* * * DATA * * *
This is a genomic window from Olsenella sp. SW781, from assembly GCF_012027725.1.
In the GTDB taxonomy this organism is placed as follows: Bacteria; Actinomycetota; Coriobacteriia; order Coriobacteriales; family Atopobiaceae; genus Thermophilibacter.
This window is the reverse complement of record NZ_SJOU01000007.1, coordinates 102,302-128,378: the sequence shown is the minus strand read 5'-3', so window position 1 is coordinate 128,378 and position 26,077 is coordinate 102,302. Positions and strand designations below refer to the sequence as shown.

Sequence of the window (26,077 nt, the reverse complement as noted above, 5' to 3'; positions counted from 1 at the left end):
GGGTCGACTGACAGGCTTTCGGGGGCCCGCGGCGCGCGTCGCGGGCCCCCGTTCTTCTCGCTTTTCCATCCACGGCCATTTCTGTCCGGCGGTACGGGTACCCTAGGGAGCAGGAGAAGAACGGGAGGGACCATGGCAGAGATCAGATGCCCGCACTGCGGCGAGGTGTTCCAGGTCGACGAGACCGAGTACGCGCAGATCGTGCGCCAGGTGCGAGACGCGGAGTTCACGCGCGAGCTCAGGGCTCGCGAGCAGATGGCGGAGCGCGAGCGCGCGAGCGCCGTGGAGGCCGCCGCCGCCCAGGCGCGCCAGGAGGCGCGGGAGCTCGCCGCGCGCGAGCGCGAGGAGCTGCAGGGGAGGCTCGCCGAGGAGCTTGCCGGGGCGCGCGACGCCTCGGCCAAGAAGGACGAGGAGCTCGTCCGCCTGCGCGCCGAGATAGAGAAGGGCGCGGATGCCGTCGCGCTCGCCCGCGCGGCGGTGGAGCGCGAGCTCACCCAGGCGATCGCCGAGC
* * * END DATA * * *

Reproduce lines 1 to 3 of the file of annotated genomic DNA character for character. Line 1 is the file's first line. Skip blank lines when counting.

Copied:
This is a genomic window from Olsenella sp. SW781, from assembly GCF_012027725.1.
In the GTDB taxonomy this organism is placed as follows: Bacteria; Actinomycetota; Coriobacteriia; order Coriobacteriales; family Atopobiaceae; genus Thermophilibacter.
This window is the reverse complement of record NZ_SJOU01000007.1, coordinates 102,302-128,378: the sequence shown is the minus strand read 5'-3', so window position 1 is coordinate 128,378 and position 26,077 is coordinate 102,302. Positions and strand designations below refer to the sequence as shown.